As the summer program makes it past the half-way mark, we summer associates have talked to many attorneys who have generously offered us their perspectives and tips for success. Their experiences and insights have been invaluable in helping us understand the profession in a much more grounded and hands-on manner. One of the attorneys who spoke to us, and did so in a really cool way, was Marshall Pasternack. We all met Marshall during the virtual Ireland tour, but last Friday, he spoke to us to give his perspective. He gave us pointers on things that, in his experience, made the practice of law more meaningful but also could, and should, be applied to life.

His first morsel of wisdom was that, although the legal profession was inherently adversarial, it needn’t be nasty and unpleasant. In other words, we should strive to be nice to others, even if they’re the ones sitting across from us in a lawsuit. To this point, he told us a story about how he ended up becoming friends with an opposing lawyer at a negotiation and eventually went to his wedding. The next piece of advice was about how we should never judge a book by its cover, and Marshall told a very funny story about how he once went to a meeting with two other men and one of the guys was wearing shorts and a t-shirt. Marshall naturally assumed this person was the client and not the lawyer but he was wrong; the shorts wearing lawyer then proceeded to lose his mind and storm out of the meeting, leaving his client behind!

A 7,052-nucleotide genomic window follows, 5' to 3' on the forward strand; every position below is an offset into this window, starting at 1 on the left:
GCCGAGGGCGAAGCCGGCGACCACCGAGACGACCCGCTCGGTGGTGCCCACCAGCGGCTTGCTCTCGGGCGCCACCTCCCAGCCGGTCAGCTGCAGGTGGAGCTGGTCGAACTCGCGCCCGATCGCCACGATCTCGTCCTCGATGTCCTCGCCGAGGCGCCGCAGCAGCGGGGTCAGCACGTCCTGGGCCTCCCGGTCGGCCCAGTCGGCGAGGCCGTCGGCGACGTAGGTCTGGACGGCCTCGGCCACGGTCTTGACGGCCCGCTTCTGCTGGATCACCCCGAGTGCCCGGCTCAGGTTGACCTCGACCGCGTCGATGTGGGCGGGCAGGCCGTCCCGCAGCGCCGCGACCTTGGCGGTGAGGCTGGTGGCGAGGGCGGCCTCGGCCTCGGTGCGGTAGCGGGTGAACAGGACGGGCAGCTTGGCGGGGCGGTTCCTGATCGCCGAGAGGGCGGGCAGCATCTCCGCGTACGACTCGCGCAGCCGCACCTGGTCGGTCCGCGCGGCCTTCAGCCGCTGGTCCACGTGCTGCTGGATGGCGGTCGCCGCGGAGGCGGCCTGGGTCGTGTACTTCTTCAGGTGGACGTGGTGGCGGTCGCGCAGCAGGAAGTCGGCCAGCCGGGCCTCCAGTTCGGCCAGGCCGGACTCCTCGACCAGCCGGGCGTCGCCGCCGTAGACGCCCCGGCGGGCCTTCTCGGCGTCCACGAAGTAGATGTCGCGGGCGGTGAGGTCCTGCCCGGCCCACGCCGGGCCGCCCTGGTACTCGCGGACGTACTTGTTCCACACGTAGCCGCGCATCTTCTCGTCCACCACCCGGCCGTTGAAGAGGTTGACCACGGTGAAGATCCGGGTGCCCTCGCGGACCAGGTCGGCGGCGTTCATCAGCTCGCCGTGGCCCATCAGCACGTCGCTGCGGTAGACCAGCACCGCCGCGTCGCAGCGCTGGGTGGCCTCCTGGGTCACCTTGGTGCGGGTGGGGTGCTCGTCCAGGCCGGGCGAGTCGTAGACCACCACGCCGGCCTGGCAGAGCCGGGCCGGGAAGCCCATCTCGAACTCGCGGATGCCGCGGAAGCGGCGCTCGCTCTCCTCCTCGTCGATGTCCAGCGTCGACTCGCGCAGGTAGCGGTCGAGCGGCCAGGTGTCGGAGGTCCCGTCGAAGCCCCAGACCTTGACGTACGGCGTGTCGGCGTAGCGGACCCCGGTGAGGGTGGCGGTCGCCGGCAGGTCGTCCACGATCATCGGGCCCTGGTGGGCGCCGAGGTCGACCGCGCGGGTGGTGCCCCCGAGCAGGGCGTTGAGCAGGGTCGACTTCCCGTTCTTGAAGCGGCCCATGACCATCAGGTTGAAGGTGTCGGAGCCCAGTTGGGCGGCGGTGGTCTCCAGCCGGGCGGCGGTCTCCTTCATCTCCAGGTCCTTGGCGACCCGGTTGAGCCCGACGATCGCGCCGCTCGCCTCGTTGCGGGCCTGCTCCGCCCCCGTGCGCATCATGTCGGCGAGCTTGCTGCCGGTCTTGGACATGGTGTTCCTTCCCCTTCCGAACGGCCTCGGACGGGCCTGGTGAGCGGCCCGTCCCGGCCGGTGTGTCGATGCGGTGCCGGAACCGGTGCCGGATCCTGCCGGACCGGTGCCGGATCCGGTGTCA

The last piece of Marshall’s advice is apparently so well known, that Jessica was the one to say it for him. This was, “every shot not taken is a goal not scored” and to accompany this insight, he told us one of the coolest stories I’ve heard. At one point in Marshall’s travels, he visited Monet’s gardens at Giverny, where he saw the famous bridge with the water lilies. Fast forward to a time when him and his then girlfriend went to a museum and saw Monet’s Water Lilies and the Japanese Bridge and Marshall mentioned how great it would be to get married on that bridge, and so, for the heck of it, he called the organization who ran the Gardens and asked if he could. Amazingly, they said yes! Eventually he did get married there and even had his marriage painted by an artist who was there and by happenstance, was paining the bridge.

The stories Marshall told us spoke to not just his experiences as a lawyer but also in life, and I think that’s why it resonated with me. He spoke of how to make our work meaningful but also how we should remember to pay attention to our personal lives, enriching it with travel, friends, and experiences. I really enjoyed hearing him talk about these important issues and I hope to hear more from him soon!